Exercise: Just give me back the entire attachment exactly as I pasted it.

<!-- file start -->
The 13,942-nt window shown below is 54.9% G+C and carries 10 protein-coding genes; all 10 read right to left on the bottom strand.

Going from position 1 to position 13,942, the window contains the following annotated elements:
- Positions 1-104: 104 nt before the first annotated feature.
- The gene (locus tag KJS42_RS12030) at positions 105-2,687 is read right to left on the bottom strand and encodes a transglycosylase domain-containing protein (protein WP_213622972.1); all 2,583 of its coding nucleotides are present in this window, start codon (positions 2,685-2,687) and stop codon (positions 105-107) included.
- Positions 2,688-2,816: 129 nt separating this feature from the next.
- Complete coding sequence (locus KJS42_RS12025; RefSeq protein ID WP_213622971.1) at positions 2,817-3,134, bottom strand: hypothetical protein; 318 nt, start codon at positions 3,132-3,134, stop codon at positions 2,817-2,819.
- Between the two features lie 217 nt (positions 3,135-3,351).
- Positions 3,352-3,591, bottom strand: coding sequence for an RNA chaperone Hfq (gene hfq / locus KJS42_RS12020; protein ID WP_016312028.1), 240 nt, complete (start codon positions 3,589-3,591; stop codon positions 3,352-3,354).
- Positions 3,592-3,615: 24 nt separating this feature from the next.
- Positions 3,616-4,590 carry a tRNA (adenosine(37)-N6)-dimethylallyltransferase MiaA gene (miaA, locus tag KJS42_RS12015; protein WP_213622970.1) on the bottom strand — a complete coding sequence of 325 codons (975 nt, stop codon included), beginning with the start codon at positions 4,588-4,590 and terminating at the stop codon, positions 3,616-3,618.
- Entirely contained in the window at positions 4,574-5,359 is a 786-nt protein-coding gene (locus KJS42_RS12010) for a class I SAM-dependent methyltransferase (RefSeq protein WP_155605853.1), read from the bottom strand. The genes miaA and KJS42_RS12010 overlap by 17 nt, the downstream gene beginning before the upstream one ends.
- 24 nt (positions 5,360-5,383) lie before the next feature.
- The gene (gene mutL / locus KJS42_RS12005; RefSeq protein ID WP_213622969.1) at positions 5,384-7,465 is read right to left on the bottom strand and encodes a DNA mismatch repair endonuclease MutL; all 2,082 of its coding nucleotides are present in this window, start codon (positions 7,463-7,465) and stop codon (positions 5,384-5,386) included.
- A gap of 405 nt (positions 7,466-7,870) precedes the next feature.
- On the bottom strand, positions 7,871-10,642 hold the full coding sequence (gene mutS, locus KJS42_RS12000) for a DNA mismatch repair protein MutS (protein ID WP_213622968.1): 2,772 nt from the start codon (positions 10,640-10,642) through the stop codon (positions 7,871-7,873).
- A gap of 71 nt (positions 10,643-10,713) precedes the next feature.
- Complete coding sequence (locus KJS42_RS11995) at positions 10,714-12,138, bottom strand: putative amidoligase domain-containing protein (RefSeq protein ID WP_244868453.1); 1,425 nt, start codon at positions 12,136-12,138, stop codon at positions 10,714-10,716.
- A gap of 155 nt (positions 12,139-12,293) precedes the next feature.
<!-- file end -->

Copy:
The 13,942-nt window shown below is 54.9% G+C and carries 10 protein-coding genes; all 10 read right to left on the bottom strand.

Going from position 1 to position 13,942, the window contains the following annotated elements:
- Positions 1-104: 104 nt before the first annotated feature.
- The gene (locus tag KJS42_RS12030) at positions 105-2,687 is read right to left on the bottom strand and encodes a transglycosylase domain-containing protein (protein WP_213622972.1); all 2,583 of its coding nucleotides are present in this window, start codon (positions 2,685-2,687) and stop codon (positions 105-107) included.
- Positions 2,688-2,816: 129 nt separating this feature from the next.
- Complete coding sequence (locus KJS42_RS12025; RefSeq protein ID WP_213622971.1) at positions 2,817-3,134, bottom strand: hypothetical protein; 318 nt, start codon at positions 3,132-3,134, stop codon at positions 2,817-2,819.
- Between the two features lie 217 nt (positions 3,135-3,351).
- Positions 3,352-3,591, bottom strand: coding sequence for an RNA chaperone Hfq (gene hfq / locus KJS42_RS12020; protein ID WP_016312028.1), 240 nt, complete (start codon positions 3,589-3,591; stop codon positions 3,352-3,354).
- Positions 3,592-3,615: 24 nt separating this feature from the next.
- Positions 3,616-4,590 carry a tRNA (adenosine(37)-N6)-dimethylallyltransferase MiaA gene (miaA, locus tag KJS42_RS12015; protein WP_213622970.1) on the bottom strand — a complete coding sequence of 325 codons (975 nt, stop codon included), beginning with the start codon at positions 4,588-4,590 and terminating at the stop codon, positions 3,616-3,618.
- Entirely contained in the window at positions 4,574-5,359 is a 786-nt protein-coding gene (locus KJS42_RS12010) for a class I SAM-dependent methyltransferase (RefSeq protein WP_155605853.1), read from the bottom strand. The genes miaA and KJS42_RS12010 overlap by 17 nt, the downstream gene beginning before the upstream one ends.
- 24 nt (positions 5,360-5,383) lie before the next feature.
- The gene (gene mutL / locus KJS42_RS12005; RefSeq protein ID WP_213622969.1) at positions 5,384-7,465 is read right to left on the bottom strand and encodes a DNA mismatch repair endonuclease MutL; all 2,082 of its coding nucleotides are present in this window, start codon (positions 7,463-7,465) and stop codon (positions 5,384-5,386) included.
- A gap of 405 nt (positions 7,466-7,870) precedes the next feature.
- On the bottom strand, positions 7,871-10,642 hold the full coding sequence (gene mutS, locus KJS42_RS12000) for a DNA mismatch repair protein MutS (protein ID WP_213622968.1): 2,772 nt from the start codon (positions 10,640-10,642) through the stop codon (positions 7,871-7,873).
- A gap of 71 nt (positions 10,643-10,713) precedes the next feature.
- Complete coding sequence (locus KJS42_RS11995) at positions 10,714-12,138, bottom strand: putative amidoligase domain-containing protein (RefSeq protein ID WP_244868453.1); 1,425 nt, start codon at positions 12,136-12,138, stop codon at positions 10,714-10,716.
- A gap of 155 nt (positions 12,139-12,293) precedes the next feature.